First, the Southern Baptist Convention is not largely J.D. Greear, high profile members, or even any institution head. The SBC is a small-church denomination and I contend that the average church member is largely unaware of the issues that consume SBC Twitter.  As those regular members become aware of these issues I trust that not one in five will embrace any of the issues that are rightly raising alarms among the more tuned-in participant in Southern Baptist life.

Second, I do not see that any doctrinal drift is yet so pronounced that the gospel is compromised in the missionaries we are sending. I suspect the problem is more pronounced in our seminaries but, yet again, not to the degree that the institutions are uniformly teaching a false gospel or even unrecoverable from the signs of drift we see.

Southern Baptists know what it is to see a near total collapse of the doctrinal and confessional health of our denomination.  We also know what it looks like to labor for renewal and see the Lord grant marvelous fruit to the effort.  This hopeful labor to recover what is good rather than abandon what is bad should define every generation of Southern Baptists.

Consider not just the consequences to theological education and missions sending.  Think of a program like Mission:Dignity from Guidestone.


That entire effort is deeply consistent with the kind of care Christ would have His people show aged ministers.  Think how long any new network that would be built by departing congregations would take to develop something comparable.  Years do not seem sufficient.  A decade?  Too quick.  A program like Mission:Dignity, let alone something like Guidestone, are too important and have taken too long to build to be cast aside nonchalantly in the early days of trouble.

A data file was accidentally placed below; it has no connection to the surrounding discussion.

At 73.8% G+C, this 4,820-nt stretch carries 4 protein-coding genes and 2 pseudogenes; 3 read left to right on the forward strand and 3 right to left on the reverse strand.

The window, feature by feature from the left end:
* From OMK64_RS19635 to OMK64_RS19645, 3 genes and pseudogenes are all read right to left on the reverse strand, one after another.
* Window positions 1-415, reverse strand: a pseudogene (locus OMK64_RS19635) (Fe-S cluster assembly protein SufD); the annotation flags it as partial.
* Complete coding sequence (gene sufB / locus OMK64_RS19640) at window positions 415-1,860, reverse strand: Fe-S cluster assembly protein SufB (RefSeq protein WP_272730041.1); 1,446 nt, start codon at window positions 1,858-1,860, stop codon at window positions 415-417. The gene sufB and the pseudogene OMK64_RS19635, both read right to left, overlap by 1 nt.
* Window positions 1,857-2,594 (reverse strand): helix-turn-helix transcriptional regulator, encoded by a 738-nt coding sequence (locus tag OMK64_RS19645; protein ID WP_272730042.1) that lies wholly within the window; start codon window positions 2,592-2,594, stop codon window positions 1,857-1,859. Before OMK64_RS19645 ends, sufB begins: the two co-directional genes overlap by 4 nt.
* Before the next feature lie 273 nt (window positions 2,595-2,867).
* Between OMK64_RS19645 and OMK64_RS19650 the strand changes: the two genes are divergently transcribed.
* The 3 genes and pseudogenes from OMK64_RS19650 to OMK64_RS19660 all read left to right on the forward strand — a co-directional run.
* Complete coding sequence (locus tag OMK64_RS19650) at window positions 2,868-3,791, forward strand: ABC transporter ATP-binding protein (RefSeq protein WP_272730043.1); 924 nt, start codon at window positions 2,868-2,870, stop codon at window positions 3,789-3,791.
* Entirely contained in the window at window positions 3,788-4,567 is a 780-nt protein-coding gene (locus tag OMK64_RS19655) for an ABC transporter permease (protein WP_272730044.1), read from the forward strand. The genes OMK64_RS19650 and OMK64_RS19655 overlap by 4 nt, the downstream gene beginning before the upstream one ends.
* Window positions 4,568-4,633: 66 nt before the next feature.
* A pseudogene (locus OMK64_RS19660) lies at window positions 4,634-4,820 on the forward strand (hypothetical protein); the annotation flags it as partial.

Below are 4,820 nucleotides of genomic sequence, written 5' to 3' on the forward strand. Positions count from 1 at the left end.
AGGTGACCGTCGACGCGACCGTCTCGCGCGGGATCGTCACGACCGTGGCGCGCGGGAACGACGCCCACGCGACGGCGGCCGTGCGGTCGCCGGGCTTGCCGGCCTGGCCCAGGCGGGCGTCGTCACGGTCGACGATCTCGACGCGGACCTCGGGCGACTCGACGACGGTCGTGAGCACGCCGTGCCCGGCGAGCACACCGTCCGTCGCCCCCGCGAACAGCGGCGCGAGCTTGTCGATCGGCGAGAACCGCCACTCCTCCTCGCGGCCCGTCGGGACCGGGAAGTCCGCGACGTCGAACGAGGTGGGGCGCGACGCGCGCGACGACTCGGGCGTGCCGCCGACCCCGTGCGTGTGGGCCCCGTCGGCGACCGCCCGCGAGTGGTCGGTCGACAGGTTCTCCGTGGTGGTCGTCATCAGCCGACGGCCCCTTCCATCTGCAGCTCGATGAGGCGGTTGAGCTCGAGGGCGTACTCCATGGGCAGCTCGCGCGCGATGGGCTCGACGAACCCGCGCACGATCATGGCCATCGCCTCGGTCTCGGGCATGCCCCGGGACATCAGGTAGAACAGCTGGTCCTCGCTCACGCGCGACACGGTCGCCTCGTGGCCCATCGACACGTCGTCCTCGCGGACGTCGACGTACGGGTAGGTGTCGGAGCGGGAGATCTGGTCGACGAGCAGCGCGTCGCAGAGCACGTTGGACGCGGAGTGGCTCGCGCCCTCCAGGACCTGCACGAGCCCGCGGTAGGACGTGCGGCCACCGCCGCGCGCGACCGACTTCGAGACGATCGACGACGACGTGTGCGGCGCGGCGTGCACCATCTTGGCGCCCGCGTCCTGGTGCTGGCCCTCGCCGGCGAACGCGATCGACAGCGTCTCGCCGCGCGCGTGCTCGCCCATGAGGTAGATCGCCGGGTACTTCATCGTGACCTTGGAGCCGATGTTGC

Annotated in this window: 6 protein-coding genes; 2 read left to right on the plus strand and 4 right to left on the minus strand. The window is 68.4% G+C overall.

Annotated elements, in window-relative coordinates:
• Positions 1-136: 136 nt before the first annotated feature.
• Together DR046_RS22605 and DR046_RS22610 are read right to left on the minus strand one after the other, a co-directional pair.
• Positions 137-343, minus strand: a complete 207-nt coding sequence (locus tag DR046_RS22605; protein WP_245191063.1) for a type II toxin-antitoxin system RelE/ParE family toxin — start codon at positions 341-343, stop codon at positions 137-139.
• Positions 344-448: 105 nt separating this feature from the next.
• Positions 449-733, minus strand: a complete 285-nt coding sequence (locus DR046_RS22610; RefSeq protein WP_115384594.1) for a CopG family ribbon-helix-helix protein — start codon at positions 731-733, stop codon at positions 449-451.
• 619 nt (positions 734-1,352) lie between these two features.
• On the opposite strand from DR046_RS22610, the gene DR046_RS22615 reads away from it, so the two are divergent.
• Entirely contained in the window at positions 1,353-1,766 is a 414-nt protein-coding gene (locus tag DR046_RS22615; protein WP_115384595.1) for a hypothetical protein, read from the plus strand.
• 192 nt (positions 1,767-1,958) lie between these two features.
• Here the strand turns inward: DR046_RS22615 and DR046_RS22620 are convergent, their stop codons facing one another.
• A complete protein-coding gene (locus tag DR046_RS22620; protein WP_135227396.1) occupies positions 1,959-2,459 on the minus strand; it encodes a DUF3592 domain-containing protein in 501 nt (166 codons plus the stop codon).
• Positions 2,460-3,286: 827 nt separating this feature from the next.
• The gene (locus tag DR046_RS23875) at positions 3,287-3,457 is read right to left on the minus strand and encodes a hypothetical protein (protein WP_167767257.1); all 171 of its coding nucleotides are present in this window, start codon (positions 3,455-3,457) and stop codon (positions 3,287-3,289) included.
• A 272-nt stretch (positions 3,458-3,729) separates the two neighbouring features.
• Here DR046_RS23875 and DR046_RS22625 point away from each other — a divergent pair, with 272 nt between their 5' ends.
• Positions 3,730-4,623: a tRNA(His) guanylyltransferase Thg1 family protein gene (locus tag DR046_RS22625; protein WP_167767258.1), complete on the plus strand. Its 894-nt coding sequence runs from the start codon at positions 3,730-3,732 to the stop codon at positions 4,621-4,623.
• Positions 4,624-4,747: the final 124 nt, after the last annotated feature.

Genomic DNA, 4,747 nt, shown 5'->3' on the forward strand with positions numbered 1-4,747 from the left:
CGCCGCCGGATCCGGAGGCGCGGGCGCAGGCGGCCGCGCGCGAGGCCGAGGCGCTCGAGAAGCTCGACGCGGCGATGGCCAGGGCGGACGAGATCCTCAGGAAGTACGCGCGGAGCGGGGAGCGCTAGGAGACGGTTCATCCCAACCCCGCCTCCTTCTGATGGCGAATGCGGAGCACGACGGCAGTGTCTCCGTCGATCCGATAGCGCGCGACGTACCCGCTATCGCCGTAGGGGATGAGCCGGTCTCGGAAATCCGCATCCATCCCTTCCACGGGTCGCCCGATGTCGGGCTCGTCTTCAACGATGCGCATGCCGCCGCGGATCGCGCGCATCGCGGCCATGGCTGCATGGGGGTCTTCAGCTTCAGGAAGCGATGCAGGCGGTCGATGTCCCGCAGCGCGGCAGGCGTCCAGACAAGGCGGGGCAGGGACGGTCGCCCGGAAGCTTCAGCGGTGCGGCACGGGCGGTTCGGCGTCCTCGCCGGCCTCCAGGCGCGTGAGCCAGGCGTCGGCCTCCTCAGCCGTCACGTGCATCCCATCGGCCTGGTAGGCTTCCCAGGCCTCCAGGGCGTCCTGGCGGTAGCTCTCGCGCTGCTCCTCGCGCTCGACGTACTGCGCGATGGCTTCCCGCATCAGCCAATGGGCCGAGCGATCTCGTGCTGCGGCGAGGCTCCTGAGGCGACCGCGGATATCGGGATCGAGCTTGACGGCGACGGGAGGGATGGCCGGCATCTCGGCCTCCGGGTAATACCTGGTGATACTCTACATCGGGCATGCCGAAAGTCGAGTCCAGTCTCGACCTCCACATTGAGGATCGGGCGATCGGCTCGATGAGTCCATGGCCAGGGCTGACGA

I have been having an exchange on this subject (for the third time: on Twitter) with Josh Buice.  He seems to believe that the kind of men and women who would work to recover what is lost in our current drift do not exist in our generation.[4]

For all that I hold in common with Buice in Christ I do not here share his pessimism.  I believe we have large numbers of right-minded SBC church members and pastors. What we are in need of is mobilization.

Having said that, I do find a disturbing trend among my fellow Reformed Baptists:

How can we continue to claim, admire, and perpetuate the work begun by Luther (excommunicated), the Puritans (ejected), Edwards (fired), and Spurgeon[5] (castigated) if we voluntarily leave the field at the time we are needed most?  It seems integrity would insist we either labor long and patiently or find some new tradition to claim.


[1] There’s no hipster posture subtext in that statement; I’m just being clear about how I encountered the news of Noblit’s decision.

[2] I should also note for the record that what I write here does not represent an official position held by Conservative Resurgence: Voices.  I also do not speak here on behalf of anyone else who writes or is otherwise associated with Conservative Resurgence: Voices.

[3] I hope the remainder of what I write is seen as a general approach rather than a specific criticism of Noblit, a man who I do not know but have every reason to respect based on what is publicly available.  So I am clear, I do not write this with Noblit as a target. I mentioned him at the beginning because he appears to be a catalyst for the Twitter conversation I encountered.

[4] I do not mean to put words in Buice’s mouth here, I’m simply summarizing what I understand him to be saying.

[5] Yes, Spurgeon withdrew at the end from the Baptist Union but would any student of history claim he did so before giving everything he had to the effort of repairing the Union?

About Author

Leave a Reply

Your email address will not be published. Required fields are marked *